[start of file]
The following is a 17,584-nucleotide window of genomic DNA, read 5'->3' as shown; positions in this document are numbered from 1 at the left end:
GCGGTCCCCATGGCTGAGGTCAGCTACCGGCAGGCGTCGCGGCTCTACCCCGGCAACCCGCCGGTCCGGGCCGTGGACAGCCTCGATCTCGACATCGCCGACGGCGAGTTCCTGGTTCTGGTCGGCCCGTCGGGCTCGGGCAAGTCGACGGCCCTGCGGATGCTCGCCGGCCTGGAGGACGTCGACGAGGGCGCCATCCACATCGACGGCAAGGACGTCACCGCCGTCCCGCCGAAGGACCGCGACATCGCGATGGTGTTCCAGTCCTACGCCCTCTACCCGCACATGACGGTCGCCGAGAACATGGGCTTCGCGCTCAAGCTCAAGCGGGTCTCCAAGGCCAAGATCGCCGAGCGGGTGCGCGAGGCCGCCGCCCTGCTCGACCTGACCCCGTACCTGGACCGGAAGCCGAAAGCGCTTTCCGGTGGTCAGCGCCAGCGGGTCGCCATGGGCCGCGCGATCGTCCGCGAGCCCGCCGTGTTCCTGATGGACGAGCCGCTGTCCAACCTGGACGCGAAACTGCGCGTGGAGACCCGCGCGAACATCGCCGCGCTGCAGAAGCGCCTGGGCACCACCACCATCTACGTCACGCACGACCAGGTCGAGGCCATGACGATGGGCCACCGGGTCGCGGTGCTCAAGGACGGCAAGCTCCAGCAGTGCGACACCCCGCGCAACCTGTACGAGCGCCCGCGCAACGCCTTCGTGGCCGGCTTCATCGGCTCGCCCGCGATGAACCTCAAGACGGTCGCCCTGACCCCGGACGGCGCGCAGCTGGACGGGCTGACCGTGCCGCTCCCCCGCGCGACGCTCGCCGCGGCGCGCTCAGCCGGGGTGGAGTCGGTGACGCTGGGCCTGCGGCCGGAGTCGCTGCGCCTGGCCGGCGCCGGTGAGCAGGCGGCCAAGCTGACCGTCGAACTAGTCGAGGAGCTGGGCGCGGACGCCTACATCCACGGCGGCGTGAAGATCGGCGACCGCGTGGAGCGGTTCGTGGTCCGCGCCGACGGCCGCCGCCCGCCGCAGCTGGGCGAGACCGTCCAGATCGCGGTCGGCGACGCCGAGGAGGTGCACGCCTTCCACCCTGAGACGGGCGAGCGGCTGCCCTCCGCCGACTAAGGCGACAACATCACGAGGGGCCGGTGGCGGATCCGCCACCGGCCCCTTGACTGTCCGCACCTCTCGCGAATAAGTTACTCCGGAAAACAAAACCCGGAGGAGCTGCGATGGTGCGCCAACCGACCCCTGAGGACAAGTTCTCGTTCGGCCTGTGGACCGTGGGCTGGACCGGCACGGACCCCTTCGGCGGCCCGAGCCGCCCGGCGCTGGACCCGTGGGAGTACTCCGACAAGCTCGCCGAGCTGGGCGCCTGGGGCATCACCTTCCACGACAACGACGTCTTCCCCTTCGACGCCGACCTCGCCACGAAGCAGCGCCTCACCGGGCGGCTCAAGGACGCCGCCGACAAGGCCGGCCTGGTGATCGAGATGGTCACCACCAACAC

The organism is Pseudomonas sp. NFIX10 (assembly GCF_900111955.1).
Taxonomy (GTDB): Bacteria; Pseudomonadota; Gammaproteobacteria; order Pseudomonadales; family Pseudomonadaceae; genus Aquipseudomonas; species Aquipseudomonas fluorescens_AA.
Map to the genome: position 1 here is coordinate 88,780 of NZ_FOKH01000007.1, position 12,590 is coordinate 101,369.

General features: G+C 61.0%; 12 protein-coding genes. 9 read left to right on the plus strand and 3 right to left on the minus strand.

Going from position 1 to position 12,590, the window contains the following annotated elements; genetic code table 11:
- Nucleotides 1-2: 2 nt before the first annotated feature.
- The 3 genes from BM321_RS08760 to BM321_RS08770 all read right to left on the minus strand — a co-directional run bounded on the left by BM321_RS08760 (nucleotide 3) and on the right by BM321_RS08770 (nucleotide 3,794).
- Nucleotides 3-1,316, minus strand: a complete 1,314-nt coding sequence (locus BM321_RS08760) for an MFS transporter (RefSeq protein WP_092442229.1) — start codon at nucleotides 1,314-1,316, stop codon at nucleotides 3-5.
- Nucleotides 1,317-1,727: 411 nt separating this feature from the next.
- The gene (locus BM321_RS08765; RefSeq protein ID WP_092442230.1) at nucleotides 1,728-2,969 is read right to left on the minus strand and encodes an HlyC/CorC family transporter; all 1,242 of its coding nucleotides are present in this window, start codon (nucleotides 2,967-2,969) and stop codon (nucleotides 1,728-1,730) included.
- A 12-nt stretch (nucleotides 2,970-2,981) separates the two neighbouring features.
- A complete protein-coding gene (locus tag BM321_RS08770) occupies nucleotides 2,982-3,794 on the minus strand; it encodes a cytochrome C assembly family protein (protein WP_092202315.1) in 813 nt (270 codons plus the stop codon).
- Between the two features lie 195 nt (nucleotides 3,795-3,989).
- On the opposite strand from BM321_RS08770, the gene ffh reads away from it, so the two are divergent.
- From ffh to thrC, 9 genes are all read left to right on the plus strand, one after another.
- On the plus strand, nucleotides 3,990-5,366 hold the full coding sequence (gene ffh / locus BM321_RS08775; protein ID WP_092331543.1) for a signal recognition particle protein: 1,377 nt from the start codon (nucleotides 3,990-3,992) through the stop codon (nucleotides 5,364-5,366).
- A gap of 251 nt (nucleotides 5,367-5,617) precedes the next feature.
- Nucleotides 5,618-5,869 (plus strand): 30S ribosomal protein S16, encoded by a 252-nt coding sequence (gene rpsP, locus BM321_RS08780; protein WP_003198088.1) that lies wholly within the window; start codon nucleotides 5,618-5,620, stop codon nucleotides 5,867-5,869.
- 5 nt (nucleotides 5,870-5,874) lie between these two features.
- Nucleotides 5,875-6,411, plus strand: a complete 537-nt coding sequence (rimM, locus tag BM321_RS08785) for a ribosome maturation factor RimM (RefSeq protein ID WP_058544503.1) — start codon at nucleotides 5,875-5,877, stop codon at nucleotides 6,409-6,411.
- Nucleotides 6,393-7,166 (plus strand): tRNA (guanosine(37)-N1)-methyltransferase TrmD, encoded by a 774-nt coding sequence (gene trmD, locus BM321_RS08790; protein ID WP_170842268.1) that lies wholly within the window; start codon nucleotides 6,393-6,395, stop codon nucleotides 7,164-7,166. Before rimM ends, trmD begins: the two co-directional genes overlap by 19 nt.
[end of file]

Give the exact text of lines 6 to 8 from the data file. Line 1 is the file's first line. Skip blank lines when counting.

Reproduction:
General features: G+C 61.0%; 12 protein-coding genes. 9 read left to right on the plus strand and 3 right to left on the minus strand.

Going from position 1 to position 12,590, the window contains the following annotated elements; genetic code table 11:
- Nucleotides 1-2: 2 nt before the first annotated feature.